them. Sometimes a detailed one was available for an untraveled road,
but you still had to verify it with Dotters you met on the road and
your own good sensor inputs. (Why anyone would want to put out a false
highway data map was beyond her ability to comprehend. HUMANS!)
Anyway, Reese was nice, and seemed fairly intelligent, though easily
pleased and occupied with baubles like pretty lights. If there were a
fair number Dotters ahead of her, she could cruise at one-twenty or so
using their data for the road ahead, barring absolute blockages by
retros. She was part of a mesh network system pulsed at about ten times
the legal output power. The signals were so short they didn't even show
up unless you were scanning for them. Traffic patterns, speed traps,
road conditions were chirped all over. A web of information floating
over the highway system. If she detected that one of her hub motors
speed varied for an instant from the others with normal data factored
in, it went out as a slick spot. A warning appeared on everyone's H/U
at that spot, but their cars were ready for it long before then.
Everything was shared like that: routine weather reports, icing, high
water, any traction degradation, radar, construction. etc. Kathleen
frugally planned for acceleration on down hills and allowed a
percentage of speed drop-off on up hills at the priority Reese had
programmed. He could over-ride all this by a heavy foot on the
accelerator, but she had noticed that he did this inappropriately at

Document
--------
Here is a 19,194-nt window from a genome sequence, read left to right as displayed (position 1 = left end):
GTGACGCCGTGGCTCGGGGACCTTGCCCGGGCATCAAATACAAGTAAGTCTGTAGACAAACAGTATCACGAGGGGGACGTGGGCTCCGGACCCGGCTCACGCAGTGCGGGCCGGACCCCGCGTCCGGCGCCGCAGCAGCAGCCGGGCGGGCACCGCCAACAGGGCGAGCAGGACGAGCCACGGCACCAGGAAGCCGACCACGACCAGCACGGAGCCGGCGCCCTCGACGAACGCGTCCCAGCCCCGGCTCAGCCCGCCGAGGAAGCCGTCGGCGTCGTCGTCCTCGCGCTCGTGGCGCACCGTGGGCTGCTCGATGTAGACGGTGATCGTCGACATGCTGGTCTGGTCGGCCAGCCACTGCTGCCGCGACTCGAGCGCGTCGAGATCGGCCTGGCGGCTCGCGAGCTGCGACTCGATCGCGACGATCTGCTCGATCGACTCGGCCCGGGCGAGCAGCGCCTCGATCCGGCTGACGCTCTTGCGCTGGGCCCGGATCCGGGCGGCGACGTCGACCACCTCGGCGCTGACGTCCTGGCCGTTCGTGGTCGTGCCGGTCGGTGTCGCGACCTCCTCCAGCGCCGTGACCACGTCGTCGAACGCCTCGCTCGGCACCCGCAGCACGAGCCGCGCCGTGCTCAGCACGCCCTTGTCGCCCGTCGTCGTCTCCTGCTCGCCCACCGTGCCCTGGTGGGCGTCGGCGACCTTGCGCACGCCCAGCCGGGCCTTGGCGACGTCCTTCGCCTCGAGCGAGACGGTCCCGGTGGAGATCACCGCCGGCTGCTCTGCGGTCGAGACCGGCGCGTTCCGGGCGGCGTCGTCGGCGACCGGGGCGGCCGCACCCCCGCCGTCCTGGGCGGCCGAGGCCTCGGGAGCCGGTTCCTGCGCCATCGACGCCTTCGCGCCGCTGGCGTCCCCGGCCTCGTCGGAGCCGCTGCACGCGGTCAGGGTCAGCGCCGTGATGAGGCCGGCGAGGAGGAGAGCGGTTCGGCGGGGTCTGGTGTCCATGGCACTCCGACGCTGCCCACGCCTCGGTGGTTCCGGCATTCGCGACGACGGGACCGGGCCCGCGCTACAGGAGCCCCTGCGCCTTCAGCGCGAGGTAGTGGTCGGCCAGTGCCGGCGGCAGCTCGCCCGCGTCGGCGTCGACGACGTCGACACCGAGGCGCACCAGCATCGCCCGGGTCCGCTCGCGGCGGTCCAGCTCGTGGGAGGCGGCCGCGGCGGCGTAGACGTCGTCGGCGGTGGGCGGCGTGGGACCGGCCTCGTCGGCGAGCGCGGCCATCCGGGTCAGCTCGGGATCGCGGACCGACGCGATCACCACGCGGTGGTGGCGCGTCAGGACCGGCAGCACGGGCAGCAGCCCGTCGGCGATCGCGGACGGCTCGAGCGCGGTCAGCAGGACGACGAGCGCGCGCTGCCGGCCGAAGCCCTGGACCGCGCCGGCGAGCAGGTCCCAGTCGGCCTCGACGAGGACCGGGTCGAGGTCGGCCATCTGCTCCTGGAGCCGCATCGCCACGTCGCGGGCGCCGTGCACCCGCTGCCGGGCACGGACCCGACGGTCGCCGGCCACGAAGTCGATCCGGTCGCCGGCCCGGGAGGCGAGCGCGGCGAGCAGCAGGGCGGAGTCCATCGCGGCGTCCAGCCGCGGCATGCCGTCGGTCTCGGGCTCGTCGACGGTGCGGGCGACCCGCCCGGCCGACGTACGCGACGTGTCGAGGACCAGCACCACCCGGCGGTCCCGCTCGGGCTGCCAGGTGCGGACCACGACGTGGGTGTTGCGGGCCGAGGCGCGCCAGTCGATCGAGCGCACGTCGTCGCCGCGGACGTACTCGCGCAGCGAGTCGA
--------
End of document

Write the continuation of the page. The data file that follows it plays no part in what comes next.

times, not even aware of the traffic and road data. So, like the
steering, the effect of his foot on the accelerator was at times taken
as a suggestion. At first she tried to spare his feelings by making it
sound like it was not possible because of a situation: "Sorry, we are
too close to the next exit for that degree of acceleration." or even
tell a white lie: "Chirper reports traffic over the next hill." Now she
had reduced her response to a simple "Uh-Uh! " when it was not
reasonable to let him have speed control.
Just over half the way home she could stand his silence no more:
"What's the matter?" Showing genuine concern.
"Oh, I'm just pondering. There's a short story contest, Science
fiction. I'd like to enter, but don't know what to write."
"Well," she said, her relief evident. "I've always heard that you
should write about something you know...." Her mind was at a possible
solution almost before she had started, "You...could write something
fanciful...about me...for instance." She said, with just a trace of
something new in that voice.
Copyright 2011 Daniel J. Gooch All rights reserved